In 1971 the then Federal Chancellor Willy Brandt received the Nobel Peace Prize – since then no German has been given the honor. Half a century later, Angela Merkel is also considered a possible winner. But others are favorites.
In the huge library of the Norwegian Nobel Institute in Oslo there are around 200,000 books – but the most interesting documents are stored deep in the basement. Behind a steel door that is as heavy as it is heavily secured are the nominations for the Nobel Peace Prize, which have traditionally been kept under lock and key for half a century. It has been 50 years since ex-Federal Chancellor Willy Brandt was the last German to receive the most prestigious peace award in the world – so it is now possible for the first time to see who nominated him and who his opponents were.
For the director of the Nobel Institute, Olav Njølstad, going to the cellar is particularly exciting this year, because Norway has a special relationship with the social democrat Brandt (1913-1992). “For the Norwegians, Willy Brandt’s name is very much associated with the fight against National Socialism,” says Njølstad. After Adolf Hitler came to power, Brandt, whose real name was Herbert Ernst Karl Frahm, fled to Norway in 1933. He learned the language, made many friendships and worked under the code name Willy Brandt against the Nazi regime. When the war hit Norway, he fled to Sweden and continued to work as a journalist.
After the war, Brandt returned to Germany and became mayor of Berlin, SPD chairman and foreign minister. He was Chancellor from 1969 to 1974. He received the Nobel Peace Prize in 1971 for his Ostpolitik, which contributed to the détente in the Cold War. The letters that were sent to the Nobel Committee with candidate proposals are kept in thick binders. You now show: Brandt was not nominated by anyone from Germany or Norway at the time.
Contribution to the détente in the Cold War
“There are three nomination letters,” says Njølstad. “One is signed by two French, an Italian and the President of the National Assembly in Senegal.” A second letter comes from a US history professor, the third from Jens Otto Krag, Social Democrat and many years Danish head of government. All highlighted Brandt’s contribution to the détente between East and West. The image of his kneeling in Warsaw is legendary to this day.
In an old notebook it is written in handwriting who else was nominated in 1971. A total of 39 names are listed, including Jean Monnet, who is one of the founding fathers of the European Community, and the Jewish humanist Elie Wiesel. Many candidates from 1971 later received the Nobel Peace Prize. Njølstad considers the 50 years of secrecy surrounding the nomination process to be extremely important. “You have a responsibility when you highlight individuals and put them in the position that the peace prize gives them,” he says. “You have to feel pretty sure that this person has the strength to take this pressure, the attention they’re getting.”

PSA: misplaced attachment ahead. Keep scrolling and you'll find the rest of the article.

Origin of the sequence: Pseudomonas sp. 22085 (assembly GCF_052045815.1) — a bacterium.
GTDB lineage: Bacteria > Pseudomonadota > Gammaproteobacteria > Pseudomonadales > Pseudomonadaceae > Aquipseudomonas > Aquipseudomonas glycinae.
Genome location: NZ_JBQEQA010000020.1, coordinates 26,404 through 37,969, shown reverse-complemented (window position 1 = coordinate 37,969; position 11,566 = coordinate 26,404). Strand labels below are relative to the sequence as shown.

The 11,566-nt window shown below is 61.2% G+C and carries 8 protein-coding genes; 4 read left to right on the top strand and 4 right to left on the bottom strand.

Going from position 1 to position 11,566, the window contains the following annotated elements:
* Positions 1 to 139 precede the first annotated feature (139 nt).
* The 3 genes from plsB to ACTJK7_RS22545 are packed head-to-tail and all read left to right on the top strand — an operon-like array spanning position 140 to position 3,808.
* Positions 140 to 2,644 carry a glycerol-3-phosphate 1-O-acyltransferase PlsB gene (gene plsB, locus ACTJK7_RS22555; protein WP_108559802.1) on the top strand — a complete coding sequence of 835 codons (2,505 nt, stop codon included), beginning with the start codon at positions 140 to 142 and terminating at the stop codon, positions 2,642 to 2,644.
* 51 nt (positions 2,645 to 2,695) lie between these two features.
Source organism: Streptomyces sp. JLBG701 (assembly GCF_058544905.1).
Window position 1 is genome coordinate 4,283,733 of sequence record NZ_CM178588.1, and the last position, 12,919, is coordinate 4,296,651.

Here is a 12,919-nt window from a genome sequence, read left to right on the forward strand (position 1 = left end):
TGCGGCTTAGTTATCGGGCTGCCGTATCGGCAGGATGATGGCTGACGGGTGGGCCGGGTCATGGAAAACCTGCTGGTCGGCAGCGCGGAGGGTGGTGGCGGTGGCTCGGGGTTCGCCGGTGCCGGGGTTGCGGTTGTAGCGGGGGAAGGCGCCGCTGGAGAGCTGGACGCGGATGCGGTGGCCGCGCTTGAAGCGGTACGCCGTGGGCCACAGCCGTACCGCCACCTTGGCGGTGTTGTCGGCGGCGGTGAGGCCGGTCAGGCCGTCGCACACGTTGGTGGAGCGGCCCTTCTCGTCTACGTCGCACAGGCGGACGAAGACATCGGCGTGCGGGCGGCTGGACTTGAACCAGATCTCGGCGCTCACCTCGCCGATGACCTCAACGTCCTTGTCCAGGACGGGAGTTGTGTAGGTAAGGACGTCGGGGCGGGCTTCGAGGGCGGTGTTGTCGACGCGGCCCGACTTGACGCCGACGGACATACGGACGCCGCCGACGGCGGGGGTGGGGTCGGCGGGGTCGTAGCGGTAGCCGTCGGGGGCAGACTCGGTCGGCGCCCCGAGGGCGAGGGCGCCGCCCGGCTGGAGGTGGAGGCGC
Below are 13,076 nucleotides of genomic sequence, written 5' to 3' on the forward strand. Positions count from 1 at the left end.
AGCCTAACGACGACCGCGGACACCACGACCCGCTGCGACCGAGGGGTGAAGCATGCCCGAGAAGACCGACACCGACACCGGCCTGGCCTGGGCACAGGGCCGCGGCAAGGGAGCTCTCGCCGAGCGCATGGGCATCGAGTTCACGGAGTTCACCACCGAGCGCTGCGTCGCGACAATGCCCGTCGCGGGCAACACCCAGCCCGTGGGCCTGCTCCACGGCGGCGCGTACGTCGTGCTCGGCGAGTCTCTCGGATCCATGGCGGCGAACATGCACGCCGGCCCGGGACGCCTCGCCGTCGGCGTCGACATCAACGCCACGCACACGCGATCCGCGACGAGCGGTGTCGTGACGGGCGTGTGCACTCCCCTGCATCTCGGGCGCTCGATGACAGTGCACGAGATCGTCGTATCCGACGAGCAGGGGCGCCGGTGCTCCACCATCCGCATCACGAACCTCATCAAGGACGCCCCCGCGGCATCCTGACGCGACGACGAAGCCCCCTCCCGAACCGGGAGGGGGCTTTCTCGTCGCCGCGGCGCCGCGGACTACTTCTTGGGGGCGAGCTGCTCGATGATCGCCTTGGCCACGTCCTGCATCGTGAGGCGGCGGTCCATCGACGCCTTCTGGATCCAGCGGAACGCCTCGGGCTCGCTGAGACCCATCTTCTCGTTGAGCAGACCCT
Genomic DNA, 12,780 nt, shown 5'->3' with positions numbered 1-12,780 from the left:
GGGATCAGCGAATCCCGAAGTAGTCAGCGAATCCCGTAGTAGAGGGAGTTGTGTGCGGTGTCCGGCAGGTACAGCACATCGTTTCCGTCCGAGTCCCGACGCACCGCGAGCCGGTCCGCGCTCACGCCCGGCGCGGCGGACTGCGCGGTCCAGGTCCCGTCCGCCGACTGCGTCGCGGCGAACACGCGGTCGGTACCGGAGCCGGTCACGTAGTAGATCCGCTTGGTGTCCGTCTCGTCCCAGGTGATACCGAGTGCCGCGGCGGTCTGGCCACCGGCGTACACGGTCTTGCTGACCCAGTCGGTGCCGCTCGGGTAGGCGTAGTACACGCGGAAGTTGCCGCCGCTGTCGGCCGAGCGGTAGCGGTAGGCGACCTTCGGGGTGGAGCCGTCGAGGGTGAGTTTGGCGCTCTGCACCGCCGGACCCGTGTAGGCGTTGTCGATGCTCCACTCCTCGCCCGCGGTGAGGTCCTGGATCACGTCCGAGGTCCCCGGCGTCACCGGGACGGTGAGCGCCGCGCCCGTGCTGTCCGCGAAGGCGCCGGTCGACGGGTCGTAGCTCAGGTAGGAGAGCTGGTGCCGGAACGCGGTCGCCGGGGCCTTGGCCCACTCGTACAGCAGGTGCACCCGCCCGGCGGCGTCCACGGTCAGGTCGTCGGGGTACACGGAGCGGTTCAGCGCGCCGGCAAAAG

Hundreds of nominations
No German has received the Nobel Peace Prize since Willy Brandt. Is it therefore about time again – for example with a prize for Angela Merkel at the end of her 16-year chancellorship? 234 personalities and 95 organizations have been nominated this time. This year’s winner will be announced on Friday. The outgoing Chancellor is not one of the top favorites – but as is the case with the Nobel Prizes, nobody can say with certainty in advance who will receive the award in the end.
In 2020 it went to the United Nations World Food Program – the UN organization had hardly had anyone on the screen beforehand. While the betting offices again favor the World Health Organization (WHO) in view of the pandemic, as in the previous year, the Belarusian opposition leader Svetlana Tichanovskaya, the Russian Kremlin critic Alexei Navalny and Reporters Without Borders are also mentioned in many places.
“A Bad Year for Peace”
The Stockholm peace research institute Sipri believes that a prize for the fight against the climate crisis is most appropriate – the last such award was given in 2007 for the IPCC and the former US Vice President and climate educator Al Gore. Sipri Director Dan Smith says that the year was once again exceptional with its severe forest fires and floods, and that COP26 in Glasgow is one of the most important global climate conferences. The topic is therefore extremely topical, and there does not seem to be any other clear, strong candidates. “This year has been a bad year for peace,” says Smith, referring to the situation in Afghanistan and Ethiopia, for example. There was no new breakthrough for peace treaties or an end to armed conflict.
So will there be a Nobel Prize for climate activist Greta Thunberg? Smith warns that choosing a single person can be problematic. “Greta Thunberg is an outstanding young activist. But there are of course many other young activists, and she herself points out that one should also think of the others,” says the peace researcher. So he has an idea: “It would be really great to see a list of 10 to 20 named young climate activists from all over the world.” One would underline that it is a social movement. It would be particularly important to consider activists from countries where environmentalists are being harassed. Such a choice would be a very desirable one, says Smith.